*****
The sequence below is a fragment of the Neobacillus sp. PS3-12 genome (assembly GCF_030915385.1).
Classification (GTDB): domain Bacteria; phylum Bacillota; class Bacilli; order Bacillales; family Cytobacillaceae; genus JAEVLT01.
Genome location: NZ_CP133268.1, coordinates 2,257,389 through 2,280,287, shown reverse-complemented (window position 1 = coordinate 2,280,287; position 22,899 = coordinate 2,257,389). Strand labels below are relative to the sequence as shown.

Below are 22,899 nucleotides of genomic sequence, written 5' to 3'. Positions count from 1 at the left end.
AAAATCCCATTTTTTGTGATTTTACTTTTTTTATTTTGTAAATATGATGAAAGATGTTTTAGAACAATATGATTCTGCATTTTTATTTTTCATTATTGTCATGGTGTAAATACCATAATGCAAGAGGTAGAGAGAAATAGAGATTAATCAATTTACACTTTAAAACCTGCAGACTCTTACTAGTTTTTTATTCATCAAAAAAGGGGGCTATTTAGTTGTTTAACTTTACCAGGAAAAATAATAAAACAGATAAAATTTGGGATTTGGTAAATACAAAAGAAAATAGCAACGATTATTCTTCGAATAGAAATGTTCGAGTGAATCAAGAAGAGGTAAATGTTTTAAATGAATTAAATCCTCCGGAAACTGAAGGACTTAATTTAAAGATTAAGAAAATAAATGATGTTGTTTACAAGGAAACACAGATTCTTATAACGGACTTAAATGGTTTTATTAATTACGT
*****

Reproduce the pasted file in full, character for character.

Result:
The sequence below is a fragment of the Neobacillus sp. PS3-12 genome (assembly GCF_030915385.1).
Classification (GTDB): domain Bacteria; phylum Bacillota; class Bacilli; order Bacillales; family Cytobacillaceae; genus JAEVLT01.
Genome location: NZ_CP133268.1, coordinates 2,257,389 through 2,280,287, shown reverse-complemented (window position 1 = coordinate 2,280,287; position 22,899 = coordinate 2,257,389). Strand labels below are relative to the sequence as shown.

Below are 22,899 nucleotides of genomic sequence, written 5' to 3'. Positions count from 1 at the left end.
AAAATCCCATTTTTTGTGATTTTACTTTTTTTATTTTGTAAATATGATGAAAGATGTTTTAGAACAATATGATTCTGCATTTTTATTTTTCATTATTGTCATGGTGTAAATACCATAATGCAAGAGGTAGAGAGAAATAGAGATTAATCAATTTACACTTTAAAACCTGCAGACTCTTACTAGTTTTTTATTCATCAAAAAAGGGGGCTATTTAGTTGTTTAACTTTACCAGGAAAAATAATAAAACAGATAAAATTTGGGATTTGGTAAATACAAAAGAAAATAGCAACGATTATTCTTCGAATAGAAATGTTCGAGTGAATCAAGAAGAGGTAAATGTTTTAAATGAATTAAATCCTCCGGAAACTGAAGGACTTAATTTAAAGATTAAGAAAATAAATGATGTTGTTTACAAGGAAACACAGATTCTTATAACGGACTTAAATGGTTTTATTAATTACGT